Feature

How to use laughter to get your kid to do what you want

I call it Giggle Parenting

For most parents, this scene is probably familiar: Your toddler refuses to get dressed. You've tried everything you can think of: asking nicely, persuasion, bribes, threats. Nothing works.

You're running out of ideas.

But then, you change strategies. You put her pants on your head, or try to put her socks on your hands. Suddenly, she's in a fit of giggles. Two minutes later, she's fully dressed. No tears, no tantrums.

What just happened?

Laughter is one of the most important — and underutilized — tools in the parenting toolbox. In fact, I would argue it is the best way to dissolve power struggles and turn a toddler's stubborn refusals into happy cooperation.

I call this approach Giggle Parenting.

How exactly does this work? Well, let's get a bit scientific. Children are born wired for human connection. Their limbic system — which is thought to be the emotional part of the brain — is like radar, constantly scanning the environment for an adult with which to connect. When children do feel connected, they can think clearly, they can listen, they can follow simple requests, like brushing their teeth before bed, or picking up their toys.

Daniel Siegel, a clinical professor of psychiatry at UCLA School of Medicine, and author of The Whole-Brain Child, describes this as an "integrated" brain state. "That's what integration does. It coordinates and balances the separate regions of the brain that it links together, Siegel says. "It's easy to see when our kids aren't integrated — they become overwhelmed by their emotions, confused, and chaotic. They can’t respond calmly and capably to the situation at hand. Tantrums, meltdowns, aggression, and most of the other challenging experiences of parenting — and life — are a result of a loss of integration, also known as dis-integration."

Conversely, when a child is overwhelmed with emotion, more brain energy gets concentrated in the limbic system, which means that it's hard for the thinking part of the brain — the pre-frontal cortex — to function well. A toddler's irrational outbursts, like throwing a cup of water on the floor, or refusing to have a diaper changed, happen as a result of this. He feels emotional and literally can't think straight or process language.

In moments like these, trying to have a "talk" with your child is probably the least effective approach. And sticker charts, rewards, and consequences don't offer a child what he or she really needs, which is that connection.

But laughter works. It works because it cuts right through to your child's emotional brain. As the comedian Victor Borge once said, "Laughter is the shortest distance between two people." Laughter is nature's way of releasing stress and tension, and when a child giggles, they also get to reset their brain, lower their blood pressure, and elevate their mood. And when children feel better, they are no longer lost in their feelings and are more able to feel the warm attention of the adults around them.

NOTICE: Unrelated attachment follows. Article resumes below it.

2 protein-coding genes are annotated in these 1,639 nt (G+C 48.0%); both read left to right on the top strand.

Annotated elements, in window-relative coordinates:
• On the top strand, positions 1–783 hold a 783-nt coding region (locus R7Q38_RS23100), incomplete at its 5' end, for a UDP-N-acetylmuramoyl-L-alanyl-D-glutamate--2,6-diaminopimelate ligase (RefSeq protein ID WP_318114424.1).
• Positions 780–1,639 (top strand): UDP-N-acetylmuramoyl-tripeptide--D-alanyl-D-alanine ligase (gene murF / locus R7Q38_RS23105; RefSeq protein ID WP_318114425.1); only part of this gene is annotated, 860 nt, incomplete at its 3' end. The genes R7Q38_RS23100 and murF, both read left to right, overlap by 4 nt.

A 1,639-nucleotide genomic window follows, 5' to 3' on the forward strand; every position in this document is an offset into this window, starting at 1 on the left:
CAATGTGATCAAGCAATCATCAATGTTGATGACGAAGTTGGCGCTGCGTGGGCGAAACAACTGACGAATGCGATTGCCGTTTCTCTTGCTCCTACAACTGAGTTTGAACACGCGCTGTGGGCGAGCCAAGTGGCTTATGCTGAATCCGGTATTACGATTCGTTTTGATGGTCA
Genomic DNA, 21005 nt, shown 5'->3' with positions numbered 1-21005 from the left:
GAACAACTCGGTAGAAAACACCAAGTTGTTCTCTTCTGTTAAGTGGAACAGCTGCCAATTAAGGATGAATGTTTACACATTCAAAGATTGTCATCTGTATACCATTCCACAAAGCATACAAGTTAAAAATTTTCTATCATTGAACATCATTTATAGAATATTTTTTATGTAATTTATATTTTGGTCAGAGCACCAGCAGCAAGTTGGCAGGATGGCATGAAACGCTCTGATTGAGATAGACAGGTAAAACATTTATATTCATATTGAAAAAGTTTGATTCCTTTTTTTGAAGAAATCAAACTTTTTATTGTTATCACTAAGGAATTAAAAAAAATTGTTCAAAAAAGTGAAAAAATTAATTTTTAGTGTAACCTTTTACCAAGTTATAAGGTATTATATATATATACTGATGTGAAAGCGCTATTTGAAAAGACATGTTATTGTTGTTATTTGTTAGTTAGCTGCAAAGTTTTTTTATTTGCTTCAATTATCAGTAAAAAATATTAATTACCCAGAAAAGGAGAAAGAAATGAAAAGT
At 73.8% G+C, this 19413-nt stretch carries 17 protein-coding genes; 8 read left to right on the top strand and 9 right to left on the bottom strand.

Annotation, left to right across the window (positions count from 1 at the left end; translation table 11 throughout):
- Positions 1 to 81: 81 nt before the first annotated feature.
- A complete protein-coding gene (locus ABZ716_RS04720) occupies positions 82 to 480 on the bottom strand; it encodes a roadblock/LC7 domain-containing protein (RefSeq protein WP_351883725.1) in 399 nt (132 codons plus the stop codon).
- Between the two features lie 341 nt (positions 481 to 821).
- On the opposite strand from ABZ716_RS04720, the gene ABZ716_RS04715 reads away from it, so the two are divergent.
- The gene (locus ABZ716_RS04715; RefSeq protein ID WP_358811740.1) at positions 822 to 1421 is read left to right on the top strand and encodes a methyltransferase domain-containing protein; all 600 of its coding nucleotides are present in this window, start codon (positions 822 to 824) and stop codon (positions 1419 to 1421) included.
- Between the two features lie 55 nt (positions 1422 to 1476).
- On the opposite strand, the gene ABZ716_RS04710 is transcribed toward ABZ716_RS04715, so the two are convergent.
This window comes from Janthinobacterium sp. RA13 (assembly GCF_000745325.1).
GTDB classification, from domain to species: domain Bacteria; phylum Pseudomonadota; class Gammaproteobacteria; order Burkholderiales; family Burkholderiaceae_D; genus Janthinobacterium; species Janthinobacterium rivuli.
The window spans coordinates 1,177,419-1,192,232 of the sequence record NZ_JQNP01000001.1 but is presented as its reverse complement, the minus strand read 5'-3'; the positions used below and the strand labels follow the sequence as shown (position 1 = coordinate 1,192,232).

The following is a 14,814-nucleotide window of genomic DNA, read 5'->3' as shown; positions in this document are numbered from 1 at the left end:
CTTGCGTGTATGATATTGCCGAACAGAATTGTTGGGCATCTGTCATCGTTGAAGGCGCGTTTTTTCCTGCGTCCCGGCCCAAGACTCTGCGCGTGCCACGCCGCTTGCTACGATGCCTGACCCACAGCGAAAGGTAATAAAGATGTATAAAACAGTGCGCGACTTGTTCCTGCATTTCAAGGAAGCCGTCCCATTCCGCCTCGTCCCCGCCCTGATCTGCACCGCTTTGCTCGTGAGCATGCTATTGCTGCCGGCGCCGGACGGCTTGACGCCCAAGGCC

Once children feel well-connected to us again, they are much more likely to cooperate. One study found that, even at the tender age of 14 months, babies were more likely to pick up an object dropped by a caregiver if they had been bounced to music with that caregiver beforehand, suggesting that all the little ways in which we invest in connection add up to a more cooperative kid.

So when your child acts up, and you find yourself losing patience or slipping into "lecture mode," remember the power of laughter.

Here are six common parenting scenarios that can be transformed with the Giggle Parenting method:

1. Teeth-brushing or hair-brushing. Get a plush toy to do the brushing, but instead they try to brush your teeth, your hair, your nose, your toes. Act playfully annoyed with the toy, and say something like, ''No, no, no, that's not right, you're meant to brush (insert child's name)'s hair, not mine!'

2. Toy clean-up time. Turn into the voice of the toys, and beg your child to take them back "home." Either he'll immediately cooperate with the fun approach, or run away giggling for a while first. After lots of playful "disobedience" your child will be much more likely to cooperate for real.

3. Sharing. Grab a toy that no-one's playing with and announce to the children, in a playful way, something like: ''I'm playing with this and I won't let anyone have it.'' This is an invitation for them to try and grab it off you! Sharing struggles will dissolve when children join forces to conspire against you. Let the children grab the toy, and run away with it, while you try and fail to grab it back.

4. Eating dinner. When your toddler refuses dinner, pick up a spoonful of yours and feign disgust. Exclaim "yuck!" and drop the spoon back on your plate. As your child laughs at your own "fears," they'll feel more relaxed about trying their own food.

5. Bath time. Grab some plush toys, and have them approach the bath, before you realize your mistake, and exclaim, ''Oh no! That's not (insert your kid's name), let me try again!''

6. Bedtime. Grab some pillows and have a pillow fight! Contrary to popular belief, it's important to rev children up before bed, rather than wind them down too gently. Research has found that laughter helps release the sleep hormone melatonin, so go with your child's natural inclination to be silly and giggly at bedtime, and they will sleep much better.

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